Zen running

This morning Jane asked me if she could use the kiss-and-go lane (where parents drive up and drop off their children) at her school.

Normally we walk to school. If we drive, I park the car; then Tarzan and I walk Jane to the meeting spot for her class where her teacher comes and escorts the children inside.

Jane sought this act of independence last year, but I wasn’t ready yet to let my baby go. Today I succumbed.

The truth is, I know she’s ready and safe. It also made sense we because we were running late, and it’s a hassle to unbuckle Tarzan’s car seat, only to have to put him back in it a few minutes later.

This whole episode might seem minor to some people, but it’s a big deal for me. I cling to routine and I’m not always good at going with the flow.

Lately, however, I’ve focused more on becoming zen, especially with my running routine.

Since the Denver marathon a few weeks ago I have skipped rising at 5 a.m. and allowed myself to run later in the day. I know 7 a.m. doesn’t sounds like sleeping in to most people, but after years of caring for small children and being sleep deprived those extra two hours have been delicious. I feel so much better rested.

I’m also in-between training plans. I don’t start gearing up the serious miles for Boston until December.

This month I’m giving myself the gift of running for pleasure. I’m not following any schedule or routine, and I’m untethered — not wearing a Garmin or running watch.  It’s just me, the sunshine and wind or whatever the elements bring, and the path ahead.

It’s not exactly like running with the amazing Tarahumara, as in my last profile with Ruthanne Hamrick (who is inspiring herself), but it’s somewhat in the same spirit of “Born to Run.”

I am running because my health and the ability to do so is a God-given gift. I run not because I have to, but because I choose to and I can. The action feels simple and fluid.

It reminds of when I began running, before goals and PRs swept me up in their intoxicating spell. A high-school friend of mine posted on Facebook yesterday that she’d just finished her first 5K race ever. Her experience mirrored those old days for me. Her pure excitement spilled over and I loved that. It was completely zen.

And it gave me perspective. Yes, the PRs are good, but it’s important not to lose touch with the bliss and gratitude.
Running isn’t everything, I know. It doesn’t solve the world’s problems, but it sure helps me to leave them behind for a spell, and it clears my head so I can tackle my life’s challenges better. 

So for a few more weeks I get to stay zen. Perhaps if I’m lucky it will spill over to my next round of training.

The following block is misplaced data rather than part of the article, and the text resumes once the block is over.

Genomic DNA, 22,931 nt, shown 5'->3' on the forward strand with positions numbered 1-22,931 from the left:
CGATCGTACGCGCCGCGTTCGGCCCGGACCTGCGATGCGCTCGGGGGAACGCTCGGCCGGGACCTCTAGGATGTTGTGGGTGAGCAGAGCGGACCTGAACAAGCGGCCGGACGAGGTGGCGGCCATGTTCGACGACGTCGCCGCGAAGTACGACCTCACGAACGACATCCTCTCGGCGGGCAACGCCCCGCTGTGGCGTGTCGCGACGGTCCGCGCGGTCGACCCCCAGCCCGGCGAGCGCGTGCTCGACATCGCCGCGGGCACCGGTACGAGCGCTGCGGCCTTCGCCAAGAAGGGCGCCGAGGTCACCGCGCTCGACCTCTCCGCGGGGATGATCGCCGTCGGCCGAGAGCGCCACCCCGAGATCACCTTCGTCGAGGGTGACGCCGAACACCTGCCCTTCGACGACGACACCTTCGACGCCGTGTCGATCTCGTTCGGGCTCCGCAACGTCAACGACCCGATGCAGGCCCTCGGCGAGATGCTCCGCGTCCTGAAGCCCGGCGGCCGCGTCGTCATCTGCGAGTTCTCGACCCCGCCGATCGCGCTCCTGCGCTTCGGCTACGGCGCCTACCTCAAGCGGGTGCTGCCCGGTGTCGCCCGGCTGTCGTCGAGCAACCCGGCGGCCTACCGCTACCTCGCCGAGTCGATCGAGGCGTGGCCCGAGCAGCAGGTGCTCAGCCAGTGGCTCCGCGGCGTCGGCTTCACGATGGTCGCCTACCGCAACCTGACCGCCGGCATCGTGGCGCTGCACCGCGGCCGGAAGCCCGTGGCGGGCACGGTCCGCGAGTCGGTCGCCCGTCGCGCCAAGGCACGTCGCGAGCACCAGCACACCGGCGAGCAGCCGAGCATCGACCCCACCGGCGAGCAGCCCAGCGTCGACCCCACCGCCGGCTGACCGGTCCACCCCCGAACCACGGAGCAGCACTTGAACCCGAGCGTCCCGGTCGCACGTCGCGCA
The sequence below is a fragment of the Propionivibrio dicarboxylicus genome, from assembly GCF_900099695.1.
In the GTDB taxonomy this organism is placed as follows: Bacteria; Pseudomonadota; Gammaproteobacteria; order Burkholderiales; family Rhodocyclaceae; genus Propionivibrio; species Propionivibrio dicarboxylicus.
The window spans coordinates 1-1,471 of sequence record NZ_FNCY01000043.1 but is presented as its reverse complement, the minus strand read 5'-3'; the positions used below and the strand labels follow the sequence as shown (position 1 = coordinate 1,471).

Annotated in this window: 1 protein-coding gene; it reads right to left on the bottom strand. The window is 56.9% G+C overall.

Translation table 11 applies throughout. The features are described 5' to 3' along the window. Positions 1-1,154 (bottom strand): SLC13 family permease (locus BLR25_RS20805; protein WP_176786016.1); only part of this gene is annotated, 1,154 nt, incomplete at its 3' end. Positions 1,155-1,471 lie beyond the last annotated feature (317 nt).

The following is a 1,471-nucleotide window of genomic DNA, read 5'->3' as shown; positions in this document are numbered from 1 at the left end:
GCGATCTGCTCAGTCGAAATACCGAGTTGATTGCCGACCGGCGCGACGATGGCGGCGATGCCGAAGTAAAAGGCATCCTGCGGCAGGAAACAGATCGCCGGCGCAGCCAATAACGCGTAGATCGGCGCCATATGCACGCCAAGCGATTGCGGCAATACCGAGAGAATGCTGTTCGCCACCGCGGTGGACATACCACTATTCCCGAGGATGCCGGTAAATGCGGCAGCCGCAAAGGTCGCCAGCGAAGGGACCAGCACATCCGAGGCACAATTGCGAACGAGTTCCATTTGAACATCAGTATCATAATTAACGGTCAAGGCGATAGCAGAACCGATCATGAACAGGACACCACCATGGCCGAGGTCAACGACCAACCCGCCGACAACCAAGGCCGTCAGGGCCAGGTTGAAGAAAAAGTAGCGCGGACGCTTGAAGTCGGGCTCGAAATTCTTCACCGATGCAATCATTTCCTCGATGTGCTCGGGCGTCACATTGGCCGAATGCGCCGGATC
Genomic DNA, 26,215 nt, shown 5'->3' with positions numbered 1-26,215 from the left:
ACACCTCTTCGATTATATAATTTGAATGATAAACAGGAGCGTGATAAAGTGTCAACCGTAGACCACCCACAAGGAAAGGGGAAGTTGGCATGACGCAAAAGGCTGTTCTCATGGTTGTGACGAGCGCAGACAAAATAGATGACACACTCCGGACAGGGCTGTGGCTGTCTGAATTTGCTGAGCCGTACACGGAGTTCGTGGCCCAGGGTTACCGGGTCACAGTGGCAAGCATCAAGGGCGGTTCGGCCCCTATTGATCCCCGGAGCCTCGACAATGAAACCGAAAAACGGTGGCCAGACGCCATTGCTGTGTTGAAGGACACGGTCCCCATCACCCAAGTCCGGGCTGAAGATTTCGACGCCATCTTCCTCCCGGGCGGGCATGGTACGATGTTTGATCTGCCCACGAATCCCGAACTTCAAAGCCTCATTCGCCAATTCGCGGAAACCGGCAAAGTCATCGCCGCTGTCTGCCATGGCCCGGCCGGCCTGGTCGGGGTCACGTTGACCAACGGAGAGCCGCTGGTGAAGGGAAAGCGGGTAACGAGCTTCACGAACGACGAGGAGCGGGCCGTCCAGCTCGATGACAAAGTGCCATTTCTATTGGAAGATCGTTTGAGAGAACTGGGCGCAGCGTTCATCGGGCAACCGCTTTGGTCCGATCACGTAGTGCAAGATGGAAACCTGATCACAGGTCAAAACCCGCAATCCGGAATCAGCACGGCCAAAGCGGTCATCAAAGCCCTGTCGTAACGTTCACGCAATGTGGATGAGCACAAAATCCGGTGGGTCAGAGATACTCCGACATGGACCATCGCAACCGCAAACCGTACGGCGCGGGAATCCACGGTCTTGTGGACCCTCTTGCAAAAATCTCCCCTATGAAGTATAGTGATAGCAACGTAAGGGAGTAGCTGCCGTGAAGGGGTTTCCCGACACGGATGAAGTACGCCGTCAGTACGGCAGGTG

Jane and I both are both taking steps forward. What could be better than that?

Aging is inevitable, but growing old is a choice. Lace up your shoes, and let’s go.

Mileage today: 4; Denver to Boston miles logged: 771; Miles left to go: 999 (Woo-hoo!! Down to triple digits!)

Rocky Mountain High

Today the air felt crisp with a hint of fall when I walked my daughter to school.  In another month or so the Rocky Mountains will look this picture.  Seeing the golden glow of aspens makes me want to channel my inner John Denver. 

If you’ve never been to Colorado consider this an invitation to a virtual kaffeeklatsch about why you should visit some day.  If you live here, what are YOUR favorite places to visit and run — the ones you think should make every visitor’s bucket list?  Let me know and I will post them, too.  Here are a few of mine:

  1. The Garden of the Gods.  Each June the park closes to registered runners for a 10-mile race, which I did a few years ago. The hills aren’t for the faint of heart, but the craggy, lunar-like formations make the climbing worth every step.
  2. The Great Sand Dunes in southern Colorado.  I’ve never run in this strange sandy oasis, but I have snowboarded down the sands from the top.
  3. The roads that parallel the Durango to Silverton steam locomotive.  I’ve camped nearby but not run here. The area has streams, mountains and lush forest, and wildlife — hard to go wrong.
  4. Rocky Mountain National Park.  I’ve driven in and hiked a bit.  Just driving the high-altitude road in is spectacular.
  5. Pike’s Peak.  I’ve driven to the top but never hiked nor attempted the grueling Pike’s Peak Marathon, but I’ve heard amazing things about it
  6. The last one is a wish list as I’ve never been there: The Royal Gorge Bridge in Canon City.  It’s the highest suspension bridge in America.  I imagine a run across it would feel cresting the top of the world.

These spots are the reasons why living in Colorado often feels like God’s country to me.  They make me want to grab some round spectacles, a blonde bowl haircut and croon “Rocky Mountain High.” 

Aging is inevitable, but growing old is a choice.  Lace up your shoes, and let’s go.

Miles today: 4; Denver to Boston mileage logged: 544; Miles left to go: 1,226.